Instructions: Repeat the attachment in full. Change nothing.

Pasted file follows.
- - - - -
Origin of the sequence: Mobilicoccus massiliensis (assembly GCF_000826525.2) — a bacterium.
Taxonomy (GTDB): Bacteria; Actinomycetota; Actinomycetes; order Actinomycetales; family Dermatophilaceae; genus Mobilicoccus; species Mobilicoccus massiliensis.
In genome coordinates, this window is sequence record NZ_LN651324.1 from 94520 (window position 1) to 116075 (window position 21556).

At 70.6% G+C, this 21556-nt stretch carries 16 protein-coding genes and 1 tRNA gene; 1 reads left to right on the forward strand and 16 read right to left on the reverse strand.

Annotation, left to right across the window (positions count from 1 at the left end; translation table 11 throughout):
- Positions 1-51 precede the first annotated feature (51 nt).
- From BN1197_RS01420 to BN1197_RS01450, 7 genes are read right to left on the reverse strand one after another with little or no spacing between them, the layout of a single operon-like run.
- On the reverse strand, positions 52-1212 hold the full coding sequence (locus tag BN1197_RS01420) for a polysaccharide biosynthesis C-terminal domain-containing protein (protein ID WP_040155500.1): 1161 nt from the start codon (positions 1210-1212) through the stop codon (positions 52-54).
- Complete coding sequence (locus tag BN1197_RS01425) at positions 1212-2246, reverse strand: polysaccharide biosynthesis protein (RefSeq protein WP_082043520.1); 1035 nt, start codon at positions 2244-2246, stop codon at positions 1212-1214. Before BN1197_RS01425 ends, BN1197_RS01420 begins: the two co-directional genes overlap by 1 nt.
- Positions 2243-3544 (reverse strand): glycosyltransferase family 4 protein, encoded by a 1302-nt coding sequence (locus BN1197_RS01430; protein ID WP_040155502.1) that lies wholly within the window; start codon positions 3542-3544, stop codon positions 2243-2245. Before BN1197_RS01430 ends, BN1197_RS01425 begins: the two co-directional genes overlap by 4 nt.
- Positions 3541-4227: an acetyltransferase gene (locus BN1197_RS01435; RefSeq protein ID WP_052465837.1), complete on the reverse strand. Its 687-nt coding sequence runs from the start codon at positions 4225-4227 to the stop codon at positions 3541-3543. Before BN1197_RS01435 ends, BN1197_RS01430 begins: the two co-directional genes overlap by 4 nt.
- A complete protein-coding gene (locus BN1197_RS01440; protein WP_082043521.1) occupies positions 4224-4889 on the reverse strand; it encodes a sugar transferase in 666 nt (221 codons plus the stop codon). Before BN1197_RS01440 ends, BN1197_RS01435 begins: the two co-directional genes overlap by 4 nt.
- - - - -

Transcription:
Origin of the sequence: Mobilicoccus massiliensis (assembly GCF_000826525.2) — a bacterium.
Taxonomy (GTDB): Bacteria; Actinomycetota; Actinomycetes; order Actinomycetales; family Dermatophilaceae; genus Mobilicoccus; species Mobilicoccus massiliensis.
In genome coordinates, this window is sequence record NZ_LN651324.1 from 94520 (window position 1) to 116075 (window position 21556).

At 70.6% G+C, this 21556-nt stretch carries 16 protein-coding genes and 1 tRNA gene; 1 reads left to right on the forward strand and 16 read right to left on the reverse strand.

Annotation, left to right across the window (positions count from 1 at the left end; translation table 11 throughout):
- Positions 1-51 precede the first annotated feature (51 nt).
- From BN1197_RS01420 to BN1197_RS01450, 7 genes are read right to left on the reverse strand one after another with little or no spacing between them, the layout of a single operon-like run.
- On the reverse strand, positions 52-1212 hold the full coding sequence (locus tag BN1197_RS01420) for a polysaccharide biosynthesis C-terminal domain-containing protein (protein ID WP_040155500.1): 1161 nt from the start codon (positions 1210-1212) through the stop codon (positions 52-54).
- Complete coding sequence (locus tag BN1197_RS01425) at positions 1212-2246, reverse strand: polysaccharide biosynthesis protein (RefSeq protein WP_082043520.1); 1035 nt, start codon at positions 2244-2246, stop codon at positions 1212-1214. Before BN1197_RS01425 ends, BN1197_RS01420 begins: the two co-directional genes overlap by 1 nt.
- Positions 2243-3544 (reverse strand): glycosyltransferase family 4 protein, encoded by a 1302-nt coding sequence (locus BN1197_RS01430; protein ID WP_040155502.1) that lies wholly within the window; start codon positions 3542-3544, stop codon positions 2243-2245. Before BN1197_RS01430 ends, BN1197_RS01425 begins: the two co-directional genes overlap by 4 nt.
- Positions 3541-4227: an acetyltransferase gene (locus BN1197_RS01435; RefSeq protein ID WP_052465837.1), complete on the reverse strand. Its 687-nt coding sequence runs from the start codon at positions 4225-4227 to the stop codon at positions 3541-3543. Before BN1197_RS01435 ends, BN1197_RS01430 begins: the two co-directional genes overlap by 4 nt.
- A complete protein-coding gene (locus BN1197_RS01440; protein WP_082043521.1) occupies positions 4224-4889 on the reverse strand; it encodes a sugar transferase in 666 nt (221 codons plus the stop codon). Before BN1197_RS01440 ends, BN1197_RS01435 begins: the two co-directional genes overlap by 4 nt.